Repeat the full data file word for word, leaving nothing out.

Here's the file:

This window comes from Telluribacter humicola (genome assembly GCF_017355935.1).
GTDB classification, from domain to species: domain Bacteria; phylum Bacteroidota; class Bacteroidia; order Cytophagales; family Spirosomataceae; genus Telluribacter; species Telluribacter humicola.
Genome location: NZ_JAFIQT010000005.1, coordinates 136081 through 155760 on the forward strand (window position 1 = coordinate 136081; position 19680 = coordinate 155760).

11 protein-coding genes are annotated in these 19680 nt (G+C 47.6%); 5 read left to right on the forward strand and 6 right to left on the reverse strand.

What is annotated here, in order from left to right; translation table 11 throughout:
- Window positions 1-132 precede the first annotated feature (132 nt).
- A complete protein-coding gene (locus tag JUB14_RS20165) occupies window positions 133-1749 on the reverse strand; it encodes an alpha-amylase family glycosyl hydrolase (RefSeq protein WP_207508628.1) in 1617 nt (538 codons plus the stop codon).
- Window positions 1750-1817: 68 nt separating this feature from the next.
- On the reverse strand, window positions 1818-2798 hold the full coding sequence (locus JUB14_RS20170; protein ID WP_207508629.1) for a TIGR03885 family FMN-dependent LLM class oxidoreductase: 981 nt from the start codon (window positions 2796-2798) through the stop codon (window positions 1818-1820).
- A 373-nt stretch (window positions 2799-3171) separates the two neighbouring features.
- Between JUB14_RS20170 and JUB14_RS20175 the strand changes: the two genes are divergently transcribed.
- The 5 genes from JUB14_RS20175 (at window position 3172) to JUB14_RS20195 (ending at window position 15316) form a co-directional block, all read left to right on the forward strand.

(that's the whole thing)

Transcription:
This window comes from Telluribacter humicola (genome assembly GCF_017355935.1).
GTDB classification, from domain to species: domain Bacteria; phylum Bacteroidota; class Bacteroidia; order Cytophagales; family Spirosomataceae; genus Telluribacter; species Telluribacter humicola.
Genome location: NZ_JAFIQT010000005.1, coordinates 136081 through 155760 on the forward strand (window position 1 = coordinate 136081; position 19680 = coordinate 155760).

11 protein-coding genes are annotated in these 19680 nt (G+C 47.6%); 5 read left to right on the forward strand and 6 right to left on the reverse strand.

What is annotated here, in order from left to right; translation table 11 throughout:
- Window positions 1-132 precede the first annotated feature (132 nt).
- A complete protein-coding gene (locus tag JUB14_RS20165) occupies window positions 133-1749 on the reverse strand; it encodes an alpha-amylase family glycosyl hydrolase (RefSeq protein WP_207508628.1) in 1617 nt (538 codons plus the stop codon).
- Window positions 1750-1817: 68 nt separating this feature from the next.
- On the reverse strand, window positions 1818-2798 hold the full coding sequence (locus JUB14_RS20170; protein ID WP_207508629.1) for a TIGR03885 family FMN-dependent LLM class oxidoreductase: 981 nt from the start codon (window positions 2796-2798) through the stop codon (window positions 1818-1820).
- A 373-nt stretch (window positions 2799-3171) separates the two neighbouring features.
- Between JUB14_RS20170 and JUB14_RS20175 the strand changes: the two genes are divergently transcribed.
- The 5 genes from JUB14_RS20175 (at window position 3172) to JUB14_RS20195 (ending at window position 15316) form a co-directional block, all read left to right on the forward strand.